This is a sub-genre of horror that's come into being over the last five or six years. One of the earliest movies that was categorized as torture porn was Saw. What usually happens in a torture porn flick is someone is captured by the bad guy, and then brutally killed, usually slowly, and with no punches pulled in terms of showing things on screen or showers of blood. After one or two characters are slaughtered, it usually switches to the "hero" character escaping the bad guy after being captured too.
Now here's the thing about torture porn: it's not new. Really, it's not. It's been around for a long time. You can go back to things as early as the original Texas Chainsaw Massacre, I Spit on you Grave, and others that are usually categorized as slasher or suspense flicks and find definite elements of torture porn in them. That's because really, at its core, torture porn is a blend of the slasher flick and the standard abduction suspense flick.
At its heart, torture porn is really all about suspense, and that's where the real guts of its horror elements come from. Of course, while the torture scenes happen, the audience gets a gut sense of "ewwww", but that type of scare is and always has been fleeting. Where the real horror elements of the genre happen are when the hero character starts making his/her escape. Why do these suspense elements work differently than your basic suspense flick? Because we've seen, in detail, exactly what will happen to the main character if he fails to escape from the killer.
That vital difference is what sets the genre apart from the rest of the horror genre. In most suspense flicks, the hero has to escape the villian because the villian will kill him in undefined bad ways, and the mechanics are left to the audience's imagination. Frankly, most people don't bother thinking in detail about what those bad things are, so the sense of danger is fairly non-specific. By showing you that the hero will, for example, be fastened to a table with screws, have their eyelids cut off, then their entrails extracted one by one and shown to them, you feel much more strongly about the hero's escaping.
So how is that any different than slasher flicks, you say? Tone. Most slashers, especially in the later years of the genre's prominence, played things for laughs. The whole thing was about tongue in cheek, formulaic violence. You were never rooting for the characters, you were rooting for the killers, and cheering as they took out the victims in more and more ridiculous ways. Moreover, few of the kills were given a lot of screen time. Yes, Jason just impaled a couple with a harpoon, but the whole thing happened in less than 30 seconds. Your average torture porn killer is utterly unsympathetic, and the killings can take many minutes. These kills are not intended to be funny, and because of that, you automatically sympathize with the victims.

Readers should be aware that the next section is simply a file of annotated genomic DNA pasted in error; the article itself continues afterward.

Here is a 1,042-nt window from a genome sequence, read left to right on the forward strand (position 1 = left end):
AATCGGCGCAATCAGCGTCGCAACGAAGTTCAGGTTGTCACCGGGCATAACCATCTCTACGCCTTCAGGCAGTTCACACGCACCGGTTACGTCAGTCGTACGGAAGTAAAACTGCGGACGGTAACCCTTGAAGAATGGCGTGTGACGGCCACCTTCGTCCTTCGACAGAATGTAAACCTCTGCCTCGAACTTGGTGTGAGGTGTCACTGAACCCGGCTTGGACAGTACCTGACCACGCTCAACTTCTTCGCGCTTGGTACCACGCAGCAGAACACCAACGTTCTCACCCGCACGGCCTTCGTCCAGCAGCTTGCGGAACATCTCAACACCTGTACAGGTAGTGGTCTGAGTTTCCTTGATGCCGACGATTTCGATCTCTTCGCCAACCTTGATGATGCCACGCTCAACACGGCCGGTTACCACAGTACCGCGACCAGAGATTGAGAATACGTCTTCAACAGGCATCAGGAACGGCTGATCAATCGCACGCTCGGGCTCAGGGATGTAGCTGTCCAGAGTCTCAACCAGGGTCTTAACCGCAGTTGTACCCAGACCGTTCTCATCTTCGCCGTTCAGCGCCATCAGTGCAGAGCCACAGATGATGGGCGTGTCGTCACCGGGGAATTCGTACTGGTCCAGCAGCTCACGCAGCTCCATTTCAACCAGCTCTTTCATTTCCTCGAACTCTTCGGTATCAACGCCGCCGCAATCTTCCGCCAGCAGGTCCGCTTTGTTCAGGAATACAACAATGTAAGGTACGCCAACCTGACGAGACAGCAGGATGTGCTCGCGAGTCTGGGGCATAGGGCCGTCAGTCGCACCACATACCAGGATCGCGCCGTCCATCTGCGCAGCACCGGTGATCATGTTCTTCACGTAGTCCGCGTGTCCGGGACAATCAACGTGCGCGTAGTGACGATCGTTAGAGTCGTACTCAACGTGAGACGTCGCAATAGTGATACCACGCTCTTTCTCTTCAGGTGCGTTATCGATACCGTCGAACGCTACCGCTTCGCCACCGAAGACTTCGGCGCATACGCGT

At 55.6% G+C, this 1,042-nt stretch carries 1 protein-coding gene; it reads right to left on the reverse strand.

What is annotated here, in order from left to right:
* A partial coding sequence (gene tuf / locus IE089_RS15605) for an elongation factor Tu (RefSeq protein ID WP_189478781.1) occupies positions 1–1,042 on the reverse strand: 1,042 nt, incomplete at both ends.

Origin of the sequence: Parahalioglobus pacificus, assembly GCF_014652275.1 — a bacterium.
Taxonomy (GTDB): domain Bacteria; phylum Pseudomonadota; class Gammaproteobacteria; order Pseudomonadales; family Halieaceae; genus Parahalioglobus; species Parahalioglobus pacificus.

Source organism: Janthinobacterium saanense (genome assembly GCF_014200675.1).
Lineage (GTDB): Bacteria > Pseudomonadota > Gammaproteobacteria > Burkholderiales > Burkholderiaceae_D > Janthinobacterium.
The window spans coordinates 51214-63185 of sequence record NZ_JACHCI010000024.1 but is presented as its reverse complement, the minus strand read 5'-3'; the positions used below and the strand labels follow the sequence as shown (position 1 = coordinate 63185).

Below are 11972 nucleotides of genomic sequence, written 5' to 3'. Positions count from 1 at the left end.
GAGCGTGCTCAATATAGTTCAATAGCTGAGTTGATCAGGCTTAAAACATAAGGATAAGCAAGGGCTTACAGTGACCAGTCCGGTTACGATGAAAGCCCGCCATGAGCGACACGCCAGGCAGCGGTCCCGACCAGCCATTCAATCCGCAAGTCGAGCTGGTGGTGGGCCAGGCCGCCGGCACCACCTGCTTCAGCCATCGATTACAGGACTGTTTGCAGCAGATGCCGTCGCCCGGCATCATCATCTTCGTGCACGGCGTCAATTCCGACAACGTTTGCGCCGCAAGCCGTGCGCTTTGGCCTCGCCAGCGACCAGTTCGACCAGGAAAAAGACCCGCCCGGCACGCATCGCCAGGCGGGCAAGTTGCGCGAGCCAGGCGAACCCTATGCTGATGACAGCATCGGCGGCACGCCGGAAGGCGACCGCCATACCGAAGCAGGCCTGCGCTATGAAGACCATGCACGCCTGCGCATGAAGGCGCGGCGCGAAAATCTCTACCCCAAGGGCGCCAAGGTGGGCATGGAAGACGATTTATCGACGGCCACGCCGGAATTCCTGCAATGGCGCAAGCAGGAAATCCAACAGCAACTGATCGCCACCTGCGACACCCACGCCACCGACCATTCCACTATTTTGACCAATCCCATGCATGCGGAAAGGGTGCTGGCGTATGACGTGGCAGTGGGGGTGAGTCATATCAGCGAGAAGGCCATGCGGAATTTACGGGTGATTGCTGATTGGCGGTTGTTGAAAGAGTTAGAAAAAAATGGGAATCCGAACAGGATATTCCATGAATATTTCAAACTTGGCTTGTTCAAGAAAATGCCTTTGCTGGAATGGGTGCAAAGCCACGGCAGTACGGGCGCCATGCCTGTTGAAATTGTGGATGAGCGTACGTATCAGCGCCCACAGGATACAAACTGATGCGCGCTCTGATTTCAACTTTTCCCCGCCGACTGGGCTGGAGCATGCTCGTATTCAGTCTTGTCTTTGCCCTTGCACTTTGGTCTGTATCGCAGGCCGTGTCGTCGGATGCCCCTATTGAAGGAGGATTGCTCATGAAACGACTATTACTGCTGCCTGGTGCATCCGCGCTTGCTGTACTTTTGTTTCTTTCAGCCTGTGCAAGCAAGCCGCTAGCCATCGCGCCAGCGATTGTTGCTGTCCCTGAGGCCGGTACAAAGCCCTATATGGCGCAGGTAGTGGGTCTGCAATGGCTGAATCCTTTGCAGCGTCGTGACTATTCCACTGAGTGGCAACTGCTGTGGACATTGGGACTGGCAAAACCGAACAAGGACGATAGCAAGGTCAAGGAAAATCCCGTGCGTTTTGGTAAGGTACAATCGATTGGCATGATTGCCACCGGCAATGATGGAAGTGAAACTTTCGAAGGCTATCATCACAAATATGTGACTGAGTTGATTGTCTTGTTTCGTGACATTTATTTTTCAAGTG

Another vital difference is that it's way more common for torture porns to have bleak endings. Slasher flicks almost always have the last girl emerge victorious (or at least not dead). In tortuer porn flicks, the "hero" has at best a 50/50 chance. Because of that, you can't ever really relax into "well, I know she's going to live".
The problem that the torture sub-genre has is that it's very difficult to make a good one. It's extremely easy to fall off into just showing tons of blood and violence, and ignoring the vital elements of suspense. A perfect example of this is Hostel 2. The first Hostel was a shining example of how the genre can be extremely effective. In the second, the director opted to keep piling more and more bodies up on the screen, and worse, actually tried to make the killers sympathietic. Unfortunately, he lost sight of what made his first film so good, and wound up making absolute dreck.
So what are some examples of good torture porn? The first Hostel is an excellent example, as is the first Saw. The subsequent movies in the series have actually done an admirable job of not sucking, though they're getting too bogged down in their own mythology to really qualify for this list. The first Texas Chainsaw Massacre fits here, though it's almost completely bloodless. Some of the best examples of the genre actually come from France, with High Tension and Inside being amazing.
Now, this genre is absolutely not for everyone. They're incredibly graphically violent, and the good ones have an intensity that simply doesn't let up for the entire movie, which is what makes them so good. You don't so much watch these things as you experience and survive them. You really have to get past the ultra-violence to appreciate them as something other than gore for gore's sake. Even for horror film fans, these things can easily get written off as pure gore. But if you've got the stomach for them, and are willing to stop and consider what the film's actually doing, the genre has a surprising amount of depth. If anyone's interested in a screening, let me know.